WASHINGTON — Even after a week of U.S.-led air strikes, forces loyal to Libyan leader Moammar Gadhafi are a potent threat to civilians, say Pentagon officials who are considering expanding the firepower and airborne surveillance systems in the military campaign.
"Every day, the pressure on Gadhafi and his regime is increasing," President Barack Obama said in his weekly radio and Internet address Saturday, aired just after Libyan rebels regained control of the eastern city of Ajdabiya. It was the first major turnaround in an uprising that once appeared on the verge of defeat.
Obama also readied for a speech to the nation Monday evening to explain his decision-making on Libya to a public weary of a decade of war.
Lawmakers from both parties have complained that the president has not sought their input about the U.S. role in Libya or stated clearly the U.S. goals and exit strategy.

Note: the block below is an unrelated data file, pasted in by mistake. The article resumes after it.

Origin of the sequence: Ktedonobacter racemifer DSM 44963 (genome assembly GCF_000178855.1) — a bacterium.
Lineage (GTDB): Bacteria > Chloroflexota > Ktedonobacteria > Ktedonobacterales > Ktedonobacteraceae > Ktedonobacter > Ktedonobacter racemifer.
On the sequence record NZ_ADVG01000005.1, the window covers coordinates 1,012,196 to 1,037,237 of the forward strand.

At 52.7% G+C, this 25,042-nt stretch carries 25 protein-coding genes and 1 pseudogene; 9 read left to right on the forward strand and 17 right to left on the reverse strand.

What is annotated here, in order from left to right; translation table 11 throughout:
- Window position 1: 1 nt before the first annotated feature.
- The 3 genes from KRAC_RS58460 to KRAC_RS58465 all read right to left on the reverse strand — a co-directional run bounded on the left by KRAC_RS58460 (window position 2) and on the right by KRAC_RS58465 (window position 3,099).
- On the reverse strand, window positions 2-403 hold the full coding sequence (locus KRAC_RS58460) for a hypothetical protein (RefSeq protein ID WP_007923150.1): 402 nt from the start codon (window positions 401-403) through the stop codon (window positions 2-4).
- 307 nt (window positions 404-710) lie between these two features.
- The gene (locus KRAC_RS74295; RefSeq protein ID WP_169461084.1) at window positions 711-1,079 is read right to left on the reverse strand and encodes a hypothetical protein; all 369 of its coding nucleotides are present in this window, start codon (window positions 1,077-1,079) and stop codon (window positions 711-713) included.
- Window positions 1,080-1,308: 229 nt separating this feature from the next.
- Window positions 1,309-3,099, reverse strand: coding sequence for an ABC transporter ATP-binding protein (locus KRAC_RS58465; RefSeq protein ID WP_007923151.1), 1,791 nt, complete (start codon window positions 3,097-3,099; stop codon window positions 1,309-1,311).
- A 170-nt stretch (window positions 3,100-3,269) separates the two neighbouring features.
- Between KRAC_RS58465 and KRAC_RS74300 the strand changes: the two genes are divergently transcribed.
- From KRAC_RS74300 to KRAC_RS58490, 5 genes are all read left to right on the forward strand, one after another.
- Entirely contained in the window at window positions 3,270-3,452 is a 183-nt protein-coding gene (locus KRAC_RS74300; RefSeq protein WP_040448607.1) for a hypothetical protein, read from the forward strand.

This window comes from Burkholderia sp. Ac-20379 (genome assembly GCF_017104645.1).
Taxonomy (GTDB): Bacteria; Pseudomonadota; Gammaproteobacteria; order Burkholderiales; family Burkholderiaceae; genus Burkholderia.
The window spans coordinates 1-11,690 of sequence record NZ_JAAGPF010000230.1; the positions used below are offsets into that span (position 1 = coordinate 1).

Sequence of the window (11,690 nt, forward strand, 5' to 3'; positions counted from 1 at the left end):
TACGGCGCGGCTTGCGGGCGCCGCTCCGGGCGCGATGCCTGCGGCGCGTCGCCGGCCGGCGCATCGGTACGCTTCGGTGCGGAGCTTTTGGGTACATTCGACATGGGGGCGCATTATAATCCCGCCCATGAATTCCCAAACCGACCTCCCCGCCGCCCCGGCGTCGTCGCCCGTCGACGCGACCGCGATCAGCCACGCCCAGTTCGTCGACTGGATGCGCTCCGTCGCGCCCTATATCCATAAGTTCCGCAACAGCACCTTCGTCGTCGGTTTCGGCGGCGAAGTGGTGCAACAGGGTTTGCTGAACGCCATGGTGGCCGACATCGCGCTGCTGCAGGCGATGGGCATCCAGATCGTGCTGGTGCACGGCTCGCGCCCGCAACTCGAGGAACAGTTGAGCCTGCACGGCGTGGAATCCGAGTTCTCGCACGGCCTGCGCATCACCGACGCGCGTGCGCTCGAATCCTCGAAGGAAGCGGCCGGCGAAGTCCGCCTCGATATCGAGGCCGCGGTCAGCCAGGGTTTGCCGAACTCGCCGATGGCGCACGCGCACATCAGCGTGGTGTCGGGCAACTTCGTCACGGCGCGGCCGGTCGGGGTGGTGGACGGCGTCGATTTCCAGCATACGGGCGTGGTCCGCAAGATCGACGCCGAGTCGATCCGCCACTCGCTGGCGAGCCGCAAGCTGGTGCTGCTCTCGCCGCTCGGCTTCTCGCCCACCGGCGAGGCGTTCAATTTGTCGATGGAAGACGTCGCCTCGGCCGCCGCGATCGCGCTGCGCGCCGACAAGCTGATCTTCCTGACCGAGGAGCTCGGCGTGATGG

"The United States should not and cannot intervene every time there's a crisis somewhere in the world," Obama said in the speech Saturday. But with Gadhafi threatening "a bloodbath that could destabilize an entire region ... it's in our national interest to act. And it's our responsibility. This is one of those times."
Among the weapons under consideration for use in Libya is the Air Force's AC-130 gunship, armed with cannons that shoot from the side doors. Other possibilities are helicopters and drones that fly lower and slower and can spot more than fast-moving jet fighters.
With the U.S. pressing to shift full command of the Libya air campaign to the NATO alliance, the discussion of adding weapons to step up the assault on Gadhafi's ground troops reflects the challenges in hitting the right targets.
U.S.-led forces began missile strikes last Saturday to establish a no-fly zone and prevent Gadhafi from attacking his own people.